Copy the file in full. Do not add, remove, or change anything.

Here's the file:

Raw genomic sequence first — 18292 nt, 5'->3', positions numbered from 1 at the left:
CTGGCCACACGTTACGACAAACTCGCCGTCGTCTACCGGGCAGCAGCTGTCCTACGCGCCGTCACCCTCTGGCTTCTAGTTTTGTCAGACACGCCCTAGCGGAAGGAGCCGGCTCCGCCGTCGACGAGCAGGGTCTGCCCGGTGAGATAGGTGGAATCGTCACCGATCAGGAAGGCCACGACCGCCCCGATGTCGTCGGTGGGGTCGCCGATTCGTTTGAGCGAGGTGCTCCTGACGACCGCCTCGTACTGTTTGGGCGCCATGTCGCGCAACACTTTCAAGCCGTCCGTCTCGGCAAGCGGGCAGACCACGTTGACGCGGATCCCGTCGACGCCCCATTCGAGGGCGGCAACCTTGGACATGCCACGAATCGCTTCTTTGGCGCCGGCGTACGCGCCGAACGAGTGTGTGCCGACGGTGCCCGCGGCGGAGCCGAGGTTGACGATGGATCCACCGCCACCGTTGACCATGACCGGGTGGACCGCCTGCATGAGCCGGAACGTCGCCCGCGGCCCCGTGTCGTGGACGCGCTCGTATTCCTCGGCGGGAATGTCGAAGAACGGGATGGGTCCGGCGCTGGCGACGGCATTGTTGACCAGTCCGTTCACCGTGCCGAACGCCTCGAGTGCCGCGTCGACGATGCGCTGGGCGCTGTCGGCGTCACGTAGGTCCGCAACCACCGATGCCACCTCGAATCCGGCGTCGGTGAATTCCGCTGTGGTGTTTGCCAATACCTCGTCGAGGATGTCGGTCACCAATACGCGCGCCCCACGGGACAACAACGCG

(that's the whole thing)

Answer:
Raw genomic sequence first — 18292 nt, 5'->3', positions numbered from 1 at the left:
CTGGCCACACGTTACGACAAACTCGCCGTCGTCTACCGGGCAGCAGCTGTCCTACGCGCCGTCACCCTCTGGCTTCTAGTTTTGTCAGACACGCCCTAGCGGAAGGAGCCGGCTCCGCCGTCGACGAGCAGGGTCTGCCCGGTGAGATAGGTGGAATCGTCACCGATCAGGAAGGCCACGACCGCCCCGATGTCGTCGGTGGGGTCGCCGATTCGTTTGAGCGAGGTGCTCCTGACGACCGCCTCGTACTGTTTGGGCGCCATGTCGCGCAACACTTTCAAGCCGTCCGTCTCGGCAAGCGGGCAGACCACGTTGACGCGGATCCCGTCGACGCCCCATTCGAGGGCGGCAACCTTGGACATGCCACGAATCGCTTCTTTGGCGCCGGCGTACGCGCCGAACGAGTGTGTGCCGACGGTGCCCGCGGCGGAGCCGAGGTTGACGATGGATCCACCGCCACCGTTGACCATGACCGGGTGGACCGCCTGCATGAGCCGGAACGTCGCCCGCGGCCCCGTGTCGTGGACGCGCTCGTATTCCTCGGCGGGAATGTCGAAGAACGGGATGGGTCCGGCGCTGGCGACGGCATTGTTGACCAGTCCGTTCACCGTGCCGAACGCCTCGAGTGCCGCGTCGACGATGCGCTGGGCGCTGTCGGCGTCACGTAGGTCCGCAACCACCGATGCCACCTCGAATCCGGCGTCGGTGAATTCCGCTGTGGTGTTTGCCAATACCTCGTCGAGGATGTCGGTCACCAATACGCGCGCCCCACGGGACAACAACGCG